Egyptian Pizza has been a longtime fixture of Belvedere Square, long before it was revitalized with upscale and trendy boutiques. Based on my experience Friday night — both good and bad — it is easy to see why.
The restaurant has a wall-mounted booth along the right side of the room, with about twenty tables spread out around the rest of the room. The decor on the walls is eastern. The Doric columns that serve as a divider between the dining room and kitchen are a bit much, but the rest of the decor isn’t overdone. There was no discernible music, ethnic or otherwise. The place doesn’t have a liquor license, but it appeared as though you could bring your own along (although I’m unsure about corkage or serving fees).
For an appetizer, we had the Falafel ($7.95):
A traditional blend of fava beans, parsley, garlic and middle eastern herbs, shaped in patties then deep fried. Served with tahina sauce, homemade pita bread and Egyptian house salad.
It was my first time eating falafel. If theirs is any indication of what it’s supposed to be, it won’t be my last time. For being deep fried, the patties weren’t greasy at all. The pita bread was delicious, warm and soft. The salad was a nice selection of greens, tomatoes, green peppers, and cucumbers. Both vinaigrette and tahina sauce were served on the side, interchangeable as dressing or for pita/falafel dip. Considering its size, you could easily have this as an inexpensive dinner.
We intended to have leftovers, so we ordered two entrees:
First, a large 14″ wood-fired India (chicken) pizza ($17.95):
Mozzarella cheese with tandoori chicken breast (marinated in Indian spices), fresh cilantro, spicy tomato yogurt curry and yellow squash. Served with mango chutney on the side.
This thing had to have been bigger than 14 inches in diameter. The crust was nice and floury on the bottom, slightly crisp but not crunchy. There was a nice mix of cheese and tomato sauce. I enjoyed the tandoori chicken (not spicy, for those wondering), though it tasted better the day after (probably after the flavor settled in overnight). The squash added to it, though I passed on the chutney. I couldn’t taste the spicy tomato yogurt curry, but I didn’t feel like anything was missing. All of the pizzas seem expensive, but the ingredients taste better than most standard take-out/corporate places. There was a lot going on in this pie flavor-wise, but nothing drowned out the other flavors. A great match. Though it was a great pie, I’d probably try the Giza next time.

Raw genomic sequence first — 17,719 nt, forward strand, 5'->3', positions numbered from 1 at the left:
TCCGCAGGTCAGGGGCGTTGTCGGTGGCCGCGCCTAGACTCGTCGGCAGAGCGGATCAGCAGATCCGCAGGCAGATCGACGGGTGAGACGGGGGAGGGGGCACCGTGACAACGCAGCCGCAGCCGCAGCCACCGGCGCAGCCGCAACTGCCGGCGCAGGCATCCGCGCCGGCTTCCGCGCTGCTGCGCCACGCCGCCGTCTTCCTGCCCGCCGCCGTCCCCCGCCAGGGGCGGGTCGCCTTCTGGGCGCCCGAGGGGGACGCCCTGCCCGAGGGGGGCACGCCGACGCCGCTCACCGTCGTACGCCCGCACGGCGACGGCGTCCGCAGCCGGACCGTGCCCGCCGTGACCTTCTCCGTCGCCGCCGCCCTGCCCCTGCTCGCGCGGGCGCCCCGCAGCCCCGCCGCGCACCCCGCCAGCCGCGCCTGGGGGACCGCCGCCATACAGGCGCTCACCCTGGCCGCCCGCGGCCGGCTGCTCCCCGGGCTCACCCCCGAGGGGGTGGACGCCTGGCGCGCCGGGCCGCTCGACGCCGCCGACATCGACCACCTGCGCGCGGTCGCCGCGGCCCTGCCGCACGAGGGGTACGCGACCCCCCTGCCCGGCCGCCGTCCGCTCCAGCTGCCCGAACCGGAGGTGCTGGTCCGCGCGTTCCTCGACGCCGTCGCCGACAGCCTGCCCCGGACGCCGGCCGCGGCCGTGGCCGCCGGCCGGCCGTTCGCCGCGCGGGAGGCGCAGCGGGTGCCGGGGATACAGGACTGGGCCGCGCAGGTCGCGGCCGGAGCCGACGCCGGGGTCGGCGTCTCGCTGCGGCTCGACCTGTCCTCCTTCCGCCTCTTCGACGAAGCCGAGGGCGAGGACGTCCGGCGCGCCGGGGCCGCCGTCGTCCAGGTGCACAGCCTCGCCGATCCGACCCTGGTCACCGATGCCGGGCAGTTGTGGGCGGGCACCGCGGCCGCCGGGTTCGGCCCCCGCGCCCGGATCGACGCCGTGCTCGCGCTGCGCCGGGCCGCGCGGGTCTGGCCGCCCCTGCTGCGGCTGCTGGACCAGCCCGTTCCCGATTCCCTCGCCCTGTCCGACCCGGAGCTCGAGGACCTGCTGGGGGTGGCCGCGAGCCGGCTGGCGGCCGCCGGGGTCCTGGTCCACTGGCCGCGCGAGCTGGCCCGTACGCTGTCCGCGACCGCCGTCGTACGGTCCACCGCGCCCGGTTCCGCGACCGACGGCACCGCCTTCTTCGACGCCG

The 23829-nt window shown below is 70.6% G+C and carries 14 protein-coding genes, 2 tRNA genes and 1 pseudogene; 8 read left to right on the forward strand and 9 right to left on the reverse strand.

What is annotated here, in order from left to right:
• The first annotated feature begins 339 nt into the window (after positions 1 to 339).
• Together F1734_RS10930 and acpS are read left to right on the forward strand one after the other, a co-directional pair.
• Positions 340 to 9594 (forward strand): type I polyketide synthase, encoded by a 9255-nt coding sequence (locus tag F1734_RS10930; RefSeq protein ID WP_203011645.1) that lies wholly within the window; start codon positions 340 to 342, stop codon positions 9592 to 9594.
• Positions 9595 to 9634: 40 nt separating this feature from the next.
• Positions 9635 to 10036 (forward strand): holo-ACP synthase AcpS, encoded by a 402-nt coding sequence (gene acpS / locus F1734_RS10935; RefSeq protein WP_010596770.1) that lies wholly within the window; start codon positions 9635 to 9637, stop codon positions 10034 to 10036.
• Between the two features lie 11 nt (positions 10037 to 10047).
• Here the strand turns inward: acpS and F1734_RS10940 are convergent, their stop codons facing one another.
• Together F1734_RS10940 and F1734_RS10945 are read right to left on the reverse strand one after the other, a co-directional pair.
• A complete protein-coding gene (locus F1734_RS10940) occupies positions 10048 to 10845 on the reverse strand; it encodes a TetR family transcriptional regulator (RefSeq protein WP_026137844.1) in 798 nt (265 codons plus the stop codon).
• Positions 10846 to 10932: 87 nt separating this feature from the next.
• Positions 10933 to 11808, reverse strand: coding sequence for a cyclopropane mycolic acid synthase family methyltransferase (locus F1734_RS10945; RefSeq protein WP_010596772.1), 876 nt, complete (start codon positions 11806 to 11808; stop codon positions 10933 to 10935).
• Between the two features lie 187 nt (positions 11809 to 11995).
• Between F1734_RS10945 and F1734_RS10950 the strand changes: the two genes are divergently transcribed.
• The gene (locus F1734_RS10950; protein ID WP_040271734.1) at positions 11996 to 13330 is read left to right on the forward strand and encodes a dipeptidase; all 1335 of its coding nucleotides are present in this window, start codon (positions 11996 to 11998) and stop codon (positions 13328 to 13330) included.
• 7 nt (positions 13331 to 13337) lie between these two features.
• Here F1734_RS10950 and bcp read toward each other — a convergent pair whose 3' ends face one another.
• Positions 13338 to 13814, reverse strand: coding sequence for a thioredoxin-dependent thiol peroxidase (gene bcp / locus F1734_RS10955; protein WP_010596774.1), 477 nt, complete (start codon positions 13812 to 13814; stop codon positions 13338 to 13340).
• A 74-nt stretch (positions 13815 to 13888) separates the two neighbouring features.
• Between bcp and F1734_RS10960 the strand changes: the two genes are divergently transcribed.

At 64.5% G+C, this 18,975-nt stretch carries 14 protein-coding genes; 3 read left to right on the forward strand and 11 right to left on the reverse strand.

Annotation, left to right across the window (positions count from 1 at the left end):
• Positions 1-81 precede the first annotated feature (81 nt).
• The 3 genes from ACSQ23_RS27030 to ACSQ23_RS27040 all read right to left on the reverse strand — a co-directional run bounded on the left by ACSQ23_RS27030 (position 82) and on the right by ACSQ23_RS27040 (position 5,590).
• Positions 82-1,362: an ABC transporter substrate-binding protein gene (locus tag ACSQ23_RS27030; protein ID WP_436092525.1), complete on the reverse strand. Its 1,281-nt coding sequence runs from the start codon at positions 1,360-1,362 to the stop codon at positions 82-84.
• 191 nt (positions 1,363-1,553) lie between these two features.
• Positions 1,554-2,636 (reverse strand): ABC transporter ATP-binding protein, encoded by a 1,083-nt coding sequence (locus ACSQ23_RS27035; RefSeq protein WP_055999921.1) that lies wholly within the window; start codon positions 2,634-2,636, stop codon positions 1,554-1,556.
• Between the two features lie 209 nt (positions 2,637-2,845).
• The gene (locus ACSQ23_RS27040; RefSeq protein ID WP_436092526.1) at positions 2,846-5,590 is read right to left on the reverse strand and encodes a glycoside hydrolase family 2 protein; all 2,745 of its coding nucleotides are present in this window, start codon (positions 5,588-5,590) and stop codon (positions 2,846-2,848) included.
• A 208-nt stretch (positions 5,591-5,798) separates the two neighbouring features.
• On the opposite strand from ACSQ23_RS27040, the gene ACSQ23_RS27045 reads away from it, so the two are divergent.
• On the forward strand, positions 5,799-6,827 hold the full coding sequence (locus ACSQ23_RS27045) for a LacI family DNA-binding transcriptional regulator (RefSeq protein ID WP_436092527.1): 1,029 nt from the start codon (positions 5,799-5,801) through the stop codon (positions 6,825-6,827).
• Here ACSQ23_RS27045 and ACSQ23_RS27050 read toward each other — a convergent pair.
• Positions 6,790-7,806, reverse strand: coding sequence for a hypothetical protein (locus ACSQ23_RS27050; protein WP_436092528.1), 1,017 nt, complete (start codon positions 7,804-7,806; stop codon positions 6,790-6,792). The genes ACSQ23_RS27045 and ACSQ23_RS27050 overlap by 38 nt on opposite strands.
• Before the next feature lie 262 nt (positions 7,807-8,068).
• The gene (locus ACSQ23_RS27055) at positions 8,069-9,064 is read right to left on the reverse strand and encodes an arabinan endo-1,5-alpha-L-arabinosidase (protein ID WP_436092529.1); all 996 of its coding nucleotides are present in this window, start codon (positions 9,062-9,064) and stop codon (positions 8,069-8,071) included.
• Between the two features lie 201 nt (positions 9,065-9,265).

Second, Fata with lamb ($13.95):
Using the special secret recipe, this 5000 year old dish gives out lamb unique taste. The lamb is splashed with sizzling buter and served on top of pan fired pita bread (known as “khoubez”) and rice smothered with broth.
Like a lot of marinated eastern dishes, the photo doesn’t do it justice. The lamb was tender but not mushy, retaining the grain. The onions were still slightly crisp. The flavor is difficult to describe. I’ve never had any sort of Egyptian cuisine, so I’d compare it to an Indian or Thai curry… not in flavor, but in the complexity of the flavor. The tomatoes were crucial, allowing you to go back and forth between a simpler/known taste and the unique flavor of the dish. There was some warming spice, but without the earthiness of Thai curries. The portion is easily enough for two people.
I couldn’t complain about the quality of the food or the portion size, but there’s too much on the menu that you want to try. I think the way to do it is with a small group of friends. Split a pizza while experimenting with more of the middle eastern dishes, then just split the bill evenly.
Service was impeccable. Our server — named Tony, at least according to my receipt — was prompt on refills and knowledgeable about the menu. Upon hearing that we were enjoying the lamb, he recommended we try the Kamonia. It had been one of the cumin-infused lamb and vegetable dishes I was considering. Next time, perhaps.
There were two slight hiccups.
- I have the nagging suspicion that the service was a little too good. I try to be discrete when photographing the dishes, but our server saw me and asked if I’d be posting them online. I replied along the lines of “probably” but didn’t get into the details. From that point on, I felt like he went out of his way to be extra attentive. When I’m thinking about posting a review, I like to think that I’d receive the same service as the table next to me. Unfortunately, I doubt this is actually the case. It’s only natural for a restaurant to want to solidify their image in a review, no matter how informal. Being singled out like this makes me question the both the authenticity and repeatability of the quality of service. Then again… there’s #2 here.
- A month or two ago I purchased a $25 gift certificate from restaurant.com (with a minimum purchase of $35) but had the owner renege when I went to redeem it. The restaurant still accepts the certificates, but with a minimum tab of $50 (and that is what restaurant.com’s site currently reflects). Our server was very apologetic, volunteering that it had been a cause of debate/discussion lately but that the owner simply will not budge. Oddly, there was absolutely no offer to make amends (such as applying their 10% Internet coupon discount). While the owner is technically within his rights to accept/deny the certificates, I think it’s cheap not to honor the original terms. I wouldn’t go so far to say “don’t eat there” (as one Urbanspoon reviewer did back in April), but you definitely should have realistic expectations.
Usually I either like a restaurant or dislike it. It’s easy for me to form an opinion, but tonight I’m at a loss for words. I really want to like Egyptian Pizza. While the quality of food and service were great, the two little hiccups leave me wondering if I’ll go out of my way to return.